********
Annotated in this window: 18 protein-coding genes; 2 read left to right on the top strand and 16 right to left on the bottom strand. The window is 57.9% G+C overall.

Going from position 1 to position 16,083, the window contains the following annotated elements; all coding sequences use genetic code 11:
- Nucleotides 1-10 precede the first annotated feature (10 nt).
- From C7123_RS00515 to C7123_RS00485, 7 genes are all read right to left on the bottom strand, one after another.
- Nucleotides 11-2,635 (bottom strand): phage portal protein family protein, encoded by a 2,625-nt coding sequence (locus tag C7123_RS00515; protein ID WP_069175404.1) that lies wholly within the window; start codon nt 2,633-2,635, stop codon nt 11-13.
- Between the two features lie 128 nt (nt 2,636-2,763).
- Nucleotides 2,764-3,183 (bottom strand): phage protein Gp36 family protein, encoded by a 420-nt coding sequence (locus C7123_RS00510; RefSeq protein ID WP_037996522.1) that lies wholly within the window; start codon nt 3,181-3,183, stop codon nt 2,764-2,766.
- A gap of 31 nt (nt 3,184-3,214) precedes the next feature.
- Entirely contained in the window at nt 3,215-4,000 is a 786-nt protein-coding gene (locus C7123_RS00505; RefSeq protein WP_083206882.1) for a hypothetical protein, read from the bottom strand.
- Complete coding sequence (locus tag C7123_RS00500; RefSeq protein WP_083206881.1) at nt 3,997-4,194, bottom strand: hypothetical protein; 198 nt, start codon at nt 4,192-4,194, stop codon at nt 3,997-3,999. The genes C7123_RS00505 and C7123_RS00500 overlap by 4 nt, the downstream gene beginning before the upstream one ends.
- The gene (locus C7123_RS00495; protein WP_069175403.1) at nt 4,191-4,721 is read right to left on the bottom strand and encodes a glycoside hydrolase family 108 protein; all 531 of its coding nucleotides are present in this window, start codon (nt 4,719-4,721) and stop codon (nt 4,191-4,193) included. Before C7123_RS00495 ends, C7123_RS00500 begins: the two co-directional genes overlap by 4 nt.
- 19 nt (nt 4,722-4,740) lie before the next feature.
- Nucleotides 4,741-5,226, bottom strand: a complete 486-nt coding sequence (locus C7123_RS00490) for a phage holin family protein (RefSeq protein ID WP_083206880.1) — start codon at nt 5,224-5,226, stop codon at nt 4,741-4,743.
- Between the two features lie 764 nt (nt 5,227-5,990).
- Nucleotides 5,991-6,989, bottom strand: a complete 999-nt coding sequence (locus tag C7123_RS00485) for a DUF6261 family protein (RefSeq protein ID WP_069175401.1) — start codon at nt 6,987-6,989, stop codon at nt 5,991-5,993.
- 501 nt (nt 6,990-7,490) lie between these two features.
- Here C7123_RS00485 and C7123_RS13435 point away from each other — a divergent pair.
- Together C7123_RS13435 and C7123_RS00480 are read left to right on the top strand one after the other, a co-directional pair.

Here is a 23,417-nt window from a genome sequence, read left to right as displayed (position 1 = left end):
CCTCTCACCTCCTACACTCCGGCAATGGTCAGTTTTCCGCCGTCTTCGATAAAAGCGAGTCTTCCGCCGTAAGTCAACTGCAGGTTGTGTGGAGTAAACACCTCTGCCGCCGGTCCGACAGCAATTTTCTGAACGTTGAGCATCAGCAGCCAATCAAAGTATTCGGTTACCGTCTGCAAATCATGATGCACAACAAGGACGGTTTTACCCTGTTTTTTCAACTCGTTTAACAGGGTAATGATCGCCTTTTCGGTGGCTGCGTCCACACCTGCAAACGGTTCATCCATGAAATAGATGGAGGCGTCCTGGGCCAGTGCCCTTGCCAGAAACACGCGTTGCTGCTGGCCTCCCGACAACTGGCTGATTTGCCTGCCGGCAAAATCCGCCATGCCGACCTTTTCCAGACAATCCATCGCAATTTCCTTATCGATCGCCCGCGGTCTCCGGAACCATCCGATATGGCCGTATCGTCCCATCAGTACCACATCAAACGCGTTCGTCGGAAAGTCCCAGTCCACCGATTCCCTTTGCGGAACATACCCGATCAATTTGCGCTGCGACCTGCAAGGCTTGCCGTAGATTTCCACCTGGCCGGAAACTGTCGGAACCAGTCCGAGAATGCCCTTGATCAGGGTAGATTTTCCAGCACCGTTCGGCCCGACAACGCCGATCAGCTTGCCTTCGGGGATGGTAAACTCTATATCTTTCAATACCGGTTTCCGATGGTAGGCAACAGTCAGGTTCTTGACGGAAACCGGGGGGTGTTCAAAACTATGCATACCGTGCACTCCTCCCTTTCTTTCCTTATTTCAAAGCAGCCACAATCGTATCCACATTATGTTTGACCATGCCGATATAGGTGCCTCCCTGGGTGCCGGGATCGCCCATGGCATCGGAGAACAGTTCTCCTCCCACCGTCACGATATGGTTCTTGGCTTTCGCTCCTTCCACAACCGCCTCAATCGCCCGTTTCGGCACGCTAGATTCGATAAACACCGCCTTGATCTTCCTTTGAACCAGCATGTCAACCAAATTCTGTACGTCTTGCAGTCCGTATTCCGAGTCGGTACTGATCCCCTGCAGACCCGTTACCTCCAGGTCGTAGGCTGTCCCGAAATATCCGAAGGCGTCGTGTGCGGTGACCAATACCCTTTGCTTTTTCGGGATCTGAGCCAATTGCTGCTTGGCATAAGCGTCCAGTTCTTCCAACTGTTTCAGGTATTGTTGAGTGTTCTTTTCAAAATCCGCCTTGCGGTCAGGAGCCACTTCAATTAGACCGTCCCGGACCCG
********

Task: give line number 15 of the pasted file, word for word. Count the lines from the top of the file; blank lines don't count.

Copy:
- Nucleotides 5,991-6,989, bottom strand: a complete 999-nt coding sequence (locus tag C7123_RS00485) for a DUF6261 family protein (RefSeq protein ID WP_069175401.1) — start codon at nt 6,987-6,989, stop codon at nt 5,991-5,993.